The interior of the donut need not be cut precisely -- it just need to accept the bronze deck iron without leaving excessive space around the walls of the casting.  I wasted the interior of the donut with a drill bit, and then chucked a drum sander in the drill press and ground out the sloped…

Installing a Wood Burning Stove: Part I

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Many of my 88 days on the Inside Passage found me layered up in wool and foulies, but with one exception, being cold just wasn't a problem. What was a problem was keeping the cabin dry. Humans respire about a quart of water while sleeping, and Ripple has rudimentary rain protection in the cockpit, so inevitably a good deal of water comes into the cockpit via wet gear and crew.

Testimony regarding the virtues of wood burning stoves in boats is widespread, and the appeal of a cozy fire on a blustery day is self evident. Finding a suitable unit for Ripple rose to the top of my upgrade program. It is a complicated proposition.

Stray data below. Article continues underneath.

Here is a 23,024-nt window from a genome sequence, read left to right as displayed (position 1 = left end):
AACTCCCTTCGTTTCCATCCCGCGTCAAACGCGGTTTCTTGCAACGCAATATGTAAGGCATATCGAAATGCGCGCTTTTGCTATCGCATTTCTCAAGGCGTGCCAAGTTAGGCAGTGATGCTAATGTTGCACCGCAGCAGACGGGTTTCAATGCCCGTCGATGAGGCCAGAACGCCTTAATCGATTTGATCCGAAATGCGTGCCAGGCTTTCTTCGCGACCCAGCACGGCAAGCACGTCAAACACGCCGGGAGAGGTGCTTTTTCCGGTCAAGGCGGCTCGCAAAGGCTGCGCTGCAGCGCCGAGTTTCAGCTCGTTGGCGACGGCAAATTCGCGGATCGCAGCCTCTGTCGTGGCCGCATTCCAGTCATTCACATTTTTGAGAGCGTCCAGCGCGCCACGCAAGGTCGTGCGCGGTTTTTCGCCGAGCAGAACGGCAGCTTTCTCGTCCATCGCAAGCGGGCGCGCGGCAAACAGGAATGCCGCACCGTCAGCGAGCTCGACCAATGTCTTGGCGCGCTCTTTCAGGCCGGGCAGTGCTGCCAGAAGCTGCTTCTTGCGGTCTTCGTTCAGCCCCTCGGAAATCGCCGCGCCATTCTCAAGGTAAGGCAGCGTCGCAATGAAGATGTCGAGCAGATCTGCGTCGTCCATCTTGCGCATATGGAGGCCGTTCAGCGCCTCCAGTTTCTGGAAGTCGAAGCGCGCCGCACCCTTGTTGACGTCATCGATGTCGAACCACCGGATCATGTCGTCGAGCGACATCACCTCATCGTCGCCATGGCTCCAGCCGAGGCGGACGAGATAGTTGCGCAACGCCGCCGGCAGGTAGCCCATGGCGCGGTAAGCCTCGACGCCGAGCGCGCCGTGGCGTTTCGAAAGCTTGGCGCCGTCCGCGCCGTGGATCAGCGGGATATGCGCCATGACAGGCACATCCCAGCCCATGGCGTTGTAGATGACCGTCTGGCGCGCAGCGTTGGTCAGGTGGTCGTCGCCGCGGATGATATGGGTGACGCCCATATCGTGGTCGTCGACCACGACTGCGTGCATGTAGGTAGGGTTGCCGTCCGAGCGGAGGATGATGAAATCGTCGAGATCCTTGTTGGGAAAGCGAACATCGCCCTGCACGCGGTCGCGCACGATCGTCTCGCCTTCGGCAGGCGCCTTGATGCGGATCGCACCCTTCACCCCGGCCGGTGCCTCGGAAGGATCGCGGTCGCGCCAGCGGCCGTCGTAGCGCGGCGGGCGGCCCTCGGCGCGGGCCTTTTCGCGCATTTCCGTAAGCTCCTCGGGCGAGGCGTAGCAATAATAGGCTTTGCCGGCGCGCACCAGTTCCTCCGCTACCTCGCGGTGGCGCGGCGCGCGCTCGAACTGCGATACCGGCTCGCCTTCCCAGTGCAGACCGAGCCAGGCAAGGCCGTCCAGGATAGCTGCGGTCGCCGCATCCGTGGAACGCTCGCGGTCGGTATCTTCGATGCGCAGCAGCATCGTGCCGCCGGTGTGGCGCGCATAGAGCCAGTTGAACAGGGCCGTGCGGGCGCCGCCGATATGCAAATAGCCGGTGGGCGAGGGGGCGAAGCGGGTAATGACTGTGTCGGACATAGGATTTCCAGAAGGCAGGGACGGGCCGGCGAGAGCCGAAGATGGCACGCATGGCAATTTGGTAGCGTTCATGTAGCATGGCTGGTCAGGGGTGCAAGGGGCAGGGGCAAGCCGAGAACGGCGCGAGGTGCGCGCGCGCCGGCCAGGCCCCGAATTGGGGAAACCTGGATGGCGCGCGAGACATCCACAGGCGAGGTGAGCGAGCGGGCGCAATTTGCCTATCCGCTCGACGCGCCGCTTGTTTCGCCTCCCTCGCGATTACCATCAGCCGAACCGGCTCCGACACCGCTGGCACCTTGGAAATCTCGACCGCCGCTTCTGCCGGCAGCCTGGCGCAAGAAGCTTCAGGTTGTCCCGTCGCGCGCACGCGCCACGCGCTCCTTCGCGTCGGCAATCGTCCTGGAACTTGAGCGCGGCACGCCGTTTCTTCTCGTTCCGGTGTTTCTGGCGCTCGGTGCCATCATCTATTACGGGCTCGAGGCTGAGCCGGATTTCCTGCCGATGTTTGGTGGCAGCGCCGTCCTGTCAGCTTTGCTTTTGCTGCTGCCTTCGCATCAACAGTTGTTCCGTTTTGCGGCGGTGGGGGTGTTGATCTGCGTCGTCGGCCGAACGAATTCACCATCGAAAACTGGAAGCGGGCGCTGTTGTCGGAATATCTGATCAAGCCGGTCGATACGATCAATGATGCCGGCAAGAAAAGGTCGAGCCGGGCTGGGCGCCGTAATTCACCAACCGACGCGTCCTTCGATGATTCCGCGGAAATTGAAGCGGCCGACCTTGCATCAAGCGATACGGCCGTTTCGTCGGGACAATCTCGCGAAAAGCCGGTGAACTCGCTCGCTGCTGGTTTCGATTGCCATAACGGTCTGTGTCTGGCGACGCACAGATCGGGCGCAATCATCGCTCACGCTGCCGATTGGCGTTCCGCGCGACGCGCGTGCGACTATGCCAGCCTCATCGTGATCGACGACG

Having  made the decision to go with a wood-burner, one still has a potentially vast array of options. My own were severely constrained by space availability. The Force 10 kerosene burner was designed into the boat, leaving the choice of reworking cabinet work or finding a stove to fit within the 12" by 13" by 16" space.

The stove I most coveted …

Pulling Teeth (gear teeth)

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June 15

Monday is the Day that Mathias leaves, heading back to New York, then on to Europe to continue his post-discharge walk-about year. The problems with Ripple have distracted from the passing of the torch from my oldest son to my closest friend, but the three of us will have a couple of hours together in any case.

Wes arrived fairly early in the morning. We arranged to meet him on the town-side of the ferry that connects Ketchikan with the airport, which is across the channel.  Bar Harbor Marina is perhaps a half mile from the ferry dock, so Mathias and I walked up to meet him.